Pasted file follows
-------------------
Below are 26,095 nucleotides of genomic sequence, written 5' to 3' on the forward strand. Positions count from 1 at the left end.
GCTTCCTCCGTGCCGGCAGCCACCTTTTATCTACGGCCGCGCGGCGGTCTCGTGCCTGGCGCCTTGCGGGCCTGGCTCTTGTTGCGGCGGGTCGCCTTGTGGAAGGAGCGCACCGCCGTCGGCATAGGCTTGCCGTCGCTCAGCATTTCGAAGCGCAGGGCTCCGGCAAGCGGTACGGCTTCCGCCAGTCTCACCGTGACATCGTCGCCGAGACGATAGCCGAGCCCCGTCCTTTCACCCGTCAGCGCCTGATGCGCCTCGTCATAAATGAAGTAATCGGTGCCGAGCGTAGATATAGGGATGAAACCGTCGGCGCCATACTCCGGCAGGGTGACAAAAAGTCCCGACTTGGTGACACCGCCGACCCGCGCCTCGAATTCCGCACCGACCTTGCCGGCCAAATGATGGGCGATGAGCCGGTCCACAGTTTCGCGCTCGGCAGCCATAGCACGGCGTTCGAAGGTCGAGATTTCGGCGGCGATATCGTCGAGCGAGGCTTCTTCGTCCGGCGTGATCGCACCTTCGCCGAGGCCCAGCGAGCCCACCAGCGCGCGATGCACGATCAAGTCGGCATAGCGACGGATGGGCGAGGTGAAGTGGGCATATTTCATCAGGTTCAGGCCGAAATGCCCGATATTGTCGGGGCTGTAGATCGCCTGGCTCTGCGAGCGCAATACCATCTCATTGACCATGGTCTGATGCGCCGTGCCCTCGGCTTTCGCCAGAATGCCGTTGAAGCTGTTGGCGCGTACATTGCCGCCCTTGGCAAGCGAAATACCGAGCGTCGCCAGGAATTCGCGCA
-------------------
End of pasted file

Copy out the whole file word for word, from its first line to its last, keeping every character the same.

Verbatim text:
Below are 26,095 nucleotides of genomic sequence, written 5' to 3' on the forward strand. Positions count from 1 at the left end.
GCTTCCTCCGTGCCGGCAGCCACCTTTTATCTACGGCCGCGCGGCGGTCTCGTGCCTGGCGCCTTGCGGGCCTGGCTCTTGTTGCGGCGGGTCGCCTTGTGGAAGGAGCGCACCGCCGTCGGCATAGGCTTGCCGTCGCTCAGCATTTCGAAGCGCAGGGCTCCGGCAAGCGGTACGGCTTCCGCCAGTCTCACCGTGACATCGTCGCCGAGACGATAGCCGAGCCCCGTCCTTTCACCCGTCAGCGCCTGATGCGCCTCGTCATAAATGAAGTAATCGGTGCCGAGCGTAGATATAGGGATGAAACCGTCGGCGCCATACTCCGGCAGGGTGACAAAAAGTCCCGACTTGGTGACACCGCCGACCCGCGCCTCGAATTCCGCACCGACCTTGCCGGCCAAATGATGGGCGATGAGCCGGTCCACAGTTTCGCGCTCGGCAGCCATAGCACGGCGTTCGAAGGTCGAGATTTCGGCGGCGATATCGTCGAGCGAGGCTTCTTCGTCCGGCGTGATCGCACCTTCGCCGAGGCCCAGCGAGCCCACCAGCGCGCGATGCACGATCAAGTCGGCATAGCGACGGATGGGCGAGGTGAAGTGGGCATATTTCATCAGGTTCAGGCCGAAATGCCCGATATTGTCGGGGCTGTAGATCGCCTGGCTCTGCGAGCGCAATACCATCTCATTGACCATGGTCTGATGCGCCGTGCCCTCGGCTTTCGCCAGAATGCCGTTGAAGCTGTTGGCGCGTACATTGCCGCCCTTGGCAAGCGAAATACCGAGCGTCGCCAGGAATTCGCGCA